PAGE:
“Midnight am good babbeh? Nu huwt Midnigh?”

“That’s right, no hurt Midnight. No hurt Sunshine either; you’re a good fluffy.”

“Shunshine am good fwuffy?”

“Yes. Now, Midnight is just a baby and he doesn’t know he needs to make poopies in the litter box. Can you help me teach Midnight to make good poopies?”

You can practically hear the gears grinding in her feeble, abused mind as she processes all of this, then finally nods.

“Good girl. Let’s start by teaching him about bad poopies.”

You snag the little foal, not quite old enough to actively run yet, and hold his face to the little pile of turds he produced. Sunshine winces, but seems to notice you’re not actually shoving the baby’s face into the shit itself.

“Midnight, this is bad poopy! Don’t make bad poopies!”

The little foal cheeped and flapped its wings and tried to backpedal away from the poop, but couldn’t go anywhere with your hand on it.

“When you need to make poopies, you go in litter box! Sunshine, show him the litter box.”

Sunshine practically flies to the litter box and you place Midnight in there with her.

“This is where you make poopies, understand?”

The older fluffy then proceeds to empty her bowls into the litter box; you’re not sure if she’s demonstrating or just couldn’t hold her scaredy poopies any longer. Either way, it serves as an example. You make sure Midnight is watching as you pet her and praise her for making good poopies, then pick him up and stick his face in the turds again and tell him these are bad poopies. You stick him back in the litter box and he immediately squats down, grunts, and strains, but nothing comes out. Failing to produce good poopies, you pet him and praise him anyway and let him stumble off back to the pillow bed while you clean up his mess.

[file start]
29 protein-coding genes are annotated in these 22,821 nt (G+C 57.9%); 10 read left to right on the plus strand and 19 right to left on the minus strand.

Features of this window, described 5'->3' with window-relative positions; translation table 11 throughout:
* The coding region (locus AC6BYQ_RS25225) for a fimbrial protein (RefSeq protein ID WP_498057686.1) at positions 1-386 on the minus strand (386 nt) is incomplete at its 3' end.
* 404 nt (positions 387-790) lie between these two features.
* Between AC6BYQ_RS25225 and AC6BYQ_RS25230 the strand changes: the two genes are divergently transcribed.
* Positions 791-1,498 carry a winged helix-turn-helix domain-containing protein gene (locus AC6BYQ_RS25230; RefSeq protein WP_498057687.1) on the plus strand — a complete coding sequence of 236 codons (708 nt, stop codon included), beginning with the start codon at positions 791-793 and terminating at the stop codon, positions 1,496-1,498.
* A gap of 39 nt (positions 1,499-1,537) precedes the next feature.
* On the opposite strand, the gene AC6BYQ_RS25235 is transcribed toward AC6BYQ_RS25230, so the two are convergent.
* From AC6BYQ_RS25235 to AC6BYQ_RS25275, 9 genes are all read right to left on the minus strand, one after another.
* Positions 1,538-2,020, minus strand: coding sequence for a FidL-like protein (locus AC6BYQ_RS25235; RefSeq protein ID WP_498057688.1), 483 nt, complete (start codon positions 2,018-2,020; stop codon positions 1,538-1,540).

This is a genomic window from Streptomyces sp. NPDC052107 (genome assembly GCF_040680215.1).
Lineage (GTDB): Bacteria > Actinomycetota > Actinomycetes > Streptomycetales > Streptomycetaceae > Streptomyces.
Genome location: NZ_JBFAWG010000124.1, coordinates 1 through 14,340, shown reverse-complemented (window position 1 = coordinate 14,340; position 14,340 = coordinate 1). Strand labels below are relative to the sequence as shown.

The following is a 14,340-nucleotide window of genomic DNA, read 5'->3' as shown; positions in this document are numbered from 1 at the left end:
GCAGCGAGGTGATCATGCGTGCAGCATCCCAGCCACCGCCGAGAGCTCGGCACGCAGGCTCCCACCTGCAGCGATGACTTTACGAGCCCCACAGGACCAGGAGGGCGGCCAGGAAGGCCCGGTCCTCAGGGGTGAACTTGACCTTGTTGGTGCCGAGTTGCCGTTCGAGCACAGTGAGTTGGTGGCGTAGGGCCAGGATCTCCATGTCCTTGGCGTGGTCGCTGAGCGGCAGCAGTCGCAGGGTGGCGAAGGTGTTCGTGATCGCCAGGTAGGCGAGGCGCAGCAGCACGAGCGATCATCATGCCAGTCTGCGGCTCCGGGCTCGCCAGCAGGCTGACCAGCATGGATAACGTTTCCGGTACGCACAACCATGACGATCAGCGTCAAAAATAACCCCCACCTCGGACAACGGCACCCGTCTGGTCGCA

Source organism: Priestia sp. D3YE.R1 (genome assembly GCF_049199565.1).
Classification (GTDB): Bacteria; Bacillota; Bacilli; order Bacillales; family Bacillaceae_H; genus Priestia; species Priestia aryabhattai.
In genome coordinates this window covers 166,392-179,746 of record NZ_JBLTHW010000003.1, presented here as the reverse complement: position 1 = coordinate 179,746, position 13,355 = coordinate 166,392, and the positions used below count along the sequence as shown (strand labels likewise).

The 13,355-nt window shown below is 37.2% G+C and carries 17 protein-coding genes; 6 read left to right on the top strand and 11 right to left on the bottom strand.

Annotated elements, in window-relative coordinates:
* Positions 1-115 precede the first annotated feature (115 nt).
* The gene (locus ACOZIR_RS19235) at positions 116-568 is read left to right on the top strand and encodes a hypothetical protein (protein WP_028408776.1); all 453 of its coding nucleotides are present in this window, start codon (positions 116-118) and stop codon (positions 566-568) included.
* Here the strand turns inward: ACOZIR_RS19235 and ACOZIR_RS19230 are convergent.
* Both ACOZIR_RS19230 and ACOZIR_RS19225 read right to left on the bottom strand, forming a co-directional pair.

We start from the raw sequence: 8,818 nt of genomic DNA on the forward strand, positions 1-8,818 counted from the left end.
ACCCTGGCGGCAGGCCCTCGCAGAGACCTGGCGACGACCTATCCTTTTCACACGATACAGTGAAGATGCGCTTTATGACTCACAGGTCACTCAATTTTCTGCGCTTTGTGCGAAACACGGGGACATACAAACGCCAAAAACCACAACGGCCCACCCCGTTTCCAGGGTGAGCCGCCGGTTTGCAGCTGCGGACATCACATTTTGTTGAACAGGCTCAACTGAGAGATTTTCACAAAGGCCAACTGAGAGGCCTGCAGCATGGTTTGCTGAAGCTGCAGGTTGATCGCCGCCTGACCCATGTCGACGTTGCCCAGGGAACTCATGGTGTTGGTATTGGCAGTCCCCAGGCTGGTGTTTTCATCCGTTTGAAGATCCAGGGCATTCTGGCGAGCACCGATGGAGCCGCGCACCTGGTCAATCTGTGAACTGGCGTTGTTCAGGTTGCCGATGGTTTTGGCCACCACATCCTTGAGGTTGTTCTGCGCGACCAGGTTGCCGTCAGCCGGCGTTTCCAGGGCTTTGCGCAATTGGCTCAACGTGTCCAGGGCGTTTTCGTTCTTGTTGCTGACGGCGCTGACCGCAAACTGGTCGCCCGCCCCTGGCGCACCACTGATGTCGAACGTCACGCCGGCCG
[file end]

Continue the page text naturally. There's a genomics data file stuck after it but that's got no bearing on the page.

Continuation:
“Sunshine, when Midnight needs to make poopies, you show him where the litter box is, ok?”

She nods, still cowering slightly. You pat her on the head again and remind her what a good fluffy she is, and she eventually wanders off to join Midnight on the pillow, not entirely sure of herself. You sigh as you close the safe room door and head into the kitchen to wash your hands; you were hoping having another fluffy around would lessen her anxiety, not increase it, but it seems that until Midnight learns proper behavior he’s just going to cause her more distress. Your poor, abused fluffy has gotten over a lot of her emotional issues by coping with routine and lots of praise and good treatment, and now the baby is disrupting her fragile little world. You frown as the thought occurs to you that she might respond to Midnight being “bad” by physically abusing him herself; she hasn’t shown any inclination to do so thus far, but it is a possibility. Maybe you should give the vet a call and ask about that.